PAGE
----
First things first: What is an artist statement?

In the interest of clarity, let’s define “artist statement,” since I’ve already needlessly complicated things by introducing a wedding metaphor into the mix.

An artist statement is a not-too-long series of sentences that describe what you make and why you make it. It’s a stand-in for you, the artist, talking to someone about your work in a way that adds to their experience of viewing that work.

Here are a few things an artist statement is not: a manifesto, an art history lecture, a story about discovering art, short fiction, self-psychoanalysis, a string of adjectives, a grand theory of everything you’ve ever made, or a list of your career accomplishments.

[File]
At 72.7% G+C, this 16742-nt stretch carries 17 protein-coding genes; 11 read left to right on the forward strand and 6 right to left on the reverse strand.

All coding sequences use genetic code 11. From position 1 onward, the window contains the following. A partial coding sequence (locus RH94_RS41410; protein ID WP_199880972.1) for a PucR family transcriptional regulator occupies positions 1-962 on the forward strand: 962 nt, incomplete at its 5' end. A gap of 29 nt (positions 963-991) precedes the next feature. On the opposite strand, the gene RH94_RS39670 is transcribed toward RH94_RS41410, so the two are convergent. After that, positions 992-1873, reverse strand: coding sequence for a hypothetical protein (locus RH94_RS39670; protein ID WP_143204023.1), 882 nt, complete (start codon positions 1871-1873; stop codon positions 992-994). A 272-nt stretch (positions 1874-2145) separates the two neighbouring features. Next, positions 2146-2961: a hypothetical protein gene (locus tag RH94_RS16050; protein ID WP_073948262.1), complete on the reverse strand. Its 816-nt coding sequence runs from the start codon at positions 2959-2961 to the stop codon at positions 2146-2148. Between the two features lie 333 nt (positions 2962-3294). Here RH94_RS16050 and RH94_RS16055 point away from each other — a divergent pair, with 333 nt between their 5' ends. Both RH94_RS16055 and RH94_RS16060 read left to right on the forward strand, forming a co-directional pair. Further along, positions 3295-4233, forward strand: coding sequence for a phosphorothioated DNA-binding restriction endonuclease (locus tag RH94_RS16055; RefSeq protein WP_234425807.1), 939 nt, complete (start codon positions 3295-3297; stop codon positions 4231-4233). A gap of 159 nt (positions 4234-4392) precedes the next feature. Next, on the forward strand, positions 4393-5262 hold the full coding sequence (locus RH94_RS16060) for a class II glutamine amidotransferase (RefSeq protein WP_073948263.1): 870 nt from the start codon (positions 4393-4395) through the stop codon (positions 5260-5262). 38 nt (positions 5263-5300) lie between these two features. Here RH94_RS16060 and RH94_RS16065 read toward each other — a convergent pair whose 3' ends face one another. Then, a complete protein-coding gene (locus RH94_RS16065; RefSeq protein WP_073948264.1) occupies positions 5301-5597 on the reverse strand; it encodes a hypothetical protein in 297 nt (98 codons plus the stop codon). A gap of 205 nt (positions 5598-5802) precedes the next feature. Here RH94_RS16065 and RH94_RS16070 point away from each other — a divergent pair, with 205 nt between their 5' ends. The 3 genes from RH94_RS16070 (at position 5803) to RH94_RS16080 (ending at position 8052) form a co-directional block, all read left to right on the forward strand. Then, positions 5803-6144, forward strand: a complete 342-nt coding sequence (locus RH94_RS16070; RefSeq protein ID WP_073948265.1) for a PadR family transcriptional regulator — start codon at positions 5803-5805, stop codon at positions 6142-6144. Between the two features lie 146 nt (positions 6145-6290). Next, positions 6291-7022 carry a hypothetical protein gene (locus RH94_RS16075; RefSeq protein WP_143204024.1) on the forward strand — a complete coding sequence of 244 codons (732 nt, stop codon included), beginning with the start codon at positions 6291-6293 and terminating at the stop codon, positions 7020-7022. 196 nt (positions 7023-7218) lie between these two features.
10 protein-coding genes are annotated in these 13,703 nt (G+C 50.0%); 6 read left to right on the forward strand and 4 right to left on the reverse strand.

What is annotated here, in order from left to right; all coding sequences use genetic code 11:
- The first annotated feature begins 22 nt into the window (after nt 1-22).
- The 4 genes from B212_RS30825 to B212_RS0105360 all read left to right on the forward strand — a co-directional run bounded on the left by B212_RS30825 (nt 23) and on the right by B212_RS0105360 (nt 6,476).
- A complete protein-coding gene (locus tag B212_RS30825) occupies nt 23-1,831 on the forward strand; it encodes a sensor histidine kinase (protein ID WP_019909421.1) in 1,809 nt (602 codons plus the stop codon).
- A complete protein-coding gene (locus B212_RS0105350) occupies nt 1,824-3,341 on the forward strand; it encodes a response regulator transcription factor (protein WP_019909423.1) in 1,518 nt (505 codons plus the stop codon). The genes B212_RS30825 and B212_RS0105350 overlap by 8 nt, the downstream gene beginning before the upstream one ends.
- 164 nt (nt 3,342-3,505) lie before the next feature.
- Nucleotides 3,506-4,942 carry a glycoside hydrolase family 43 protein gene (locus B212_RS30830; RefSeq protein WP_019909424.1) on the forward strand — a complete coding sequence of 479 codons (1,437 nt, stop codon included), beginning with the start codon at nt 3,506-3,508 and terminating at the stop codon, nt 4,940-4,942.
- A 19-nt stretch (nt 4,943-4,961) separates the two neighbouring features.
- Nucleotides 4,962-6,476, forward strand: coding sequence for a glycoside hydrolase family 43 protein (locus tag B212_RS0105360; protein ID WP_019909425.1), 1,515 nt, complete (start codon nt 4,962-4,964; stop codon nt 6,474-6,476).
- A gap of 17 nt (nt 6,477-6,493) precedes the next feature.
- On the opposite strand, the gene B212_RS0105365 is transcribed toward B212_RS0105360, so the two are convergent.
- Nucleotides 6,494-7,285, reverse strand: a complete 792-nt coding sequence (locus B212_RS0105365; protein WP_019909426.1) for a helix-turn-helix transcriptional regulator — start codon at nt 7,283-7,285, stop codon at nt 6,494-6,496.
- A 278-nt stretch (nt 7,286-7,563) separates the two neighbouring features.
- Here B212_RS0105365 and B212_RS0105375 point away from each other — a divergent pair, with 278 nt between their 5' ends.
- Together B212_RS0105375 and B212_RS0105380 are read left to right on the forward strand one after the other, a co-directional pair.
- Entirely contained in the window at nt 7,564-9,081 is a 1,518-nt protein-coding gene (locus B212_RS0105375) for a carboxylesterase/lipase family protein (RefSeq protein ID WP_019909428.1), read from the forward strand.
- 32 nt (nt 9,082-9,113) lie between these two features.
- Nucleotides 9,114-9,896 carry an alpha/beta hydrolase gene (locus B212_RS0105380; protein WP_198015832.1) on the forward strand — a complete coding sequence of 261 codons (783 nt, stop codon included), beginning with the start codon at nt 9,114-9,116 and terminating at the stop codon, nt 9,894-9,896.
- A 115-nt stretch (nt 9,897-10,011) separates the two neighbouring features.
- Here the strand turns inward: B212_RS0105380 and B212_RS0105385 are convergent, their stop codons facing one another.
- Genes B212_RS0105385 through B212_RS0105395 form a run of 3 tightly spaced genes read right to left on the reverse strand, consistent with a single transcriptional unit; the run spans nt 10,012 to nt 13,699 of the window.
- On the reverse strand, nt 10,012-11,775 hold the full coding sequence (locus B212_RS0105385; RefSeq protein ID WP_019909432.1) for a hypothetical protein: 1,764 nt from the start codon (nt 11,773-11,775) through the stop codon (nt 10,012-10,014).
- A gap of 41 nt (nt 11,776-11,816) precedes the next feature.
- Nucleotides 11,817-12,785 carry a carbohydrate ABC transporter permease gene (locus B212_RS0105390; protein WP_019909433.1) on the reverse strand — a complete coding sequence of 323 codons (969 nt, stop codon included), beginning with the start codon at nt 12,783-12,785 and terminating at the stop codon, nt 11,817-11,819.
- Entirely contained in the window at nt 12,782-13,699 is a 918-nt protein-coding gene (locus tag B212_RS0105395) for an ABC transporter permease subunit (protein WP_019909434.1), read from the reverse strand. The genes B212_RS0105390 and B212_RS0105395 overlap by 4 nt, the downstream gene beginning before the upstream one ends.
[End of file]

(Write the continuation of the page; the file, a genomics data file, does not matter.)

You’ll be called upon to submit artist statements when you apply for residencies, grants, and sometimes, exhibition opportunities. I wrote my first substantial one when I applied to MFA programs. And here’s the secret: even though they can be hard to write, they’re immensely useful. It truly helps me understand my own practice to sit down every few months and translate this nonverbal solitary thing I spend countless hours on into words for a specific audience.

If you’re reading this guide and it’s not the night before an important application is due, you’re already in good shape. Artist statements take time, but they don’t have to be torture. If you can get into the habit of stepping back, evaluating your work, and writing a few sentences about it, you won’t have to start from scratch when you’re down to the wire.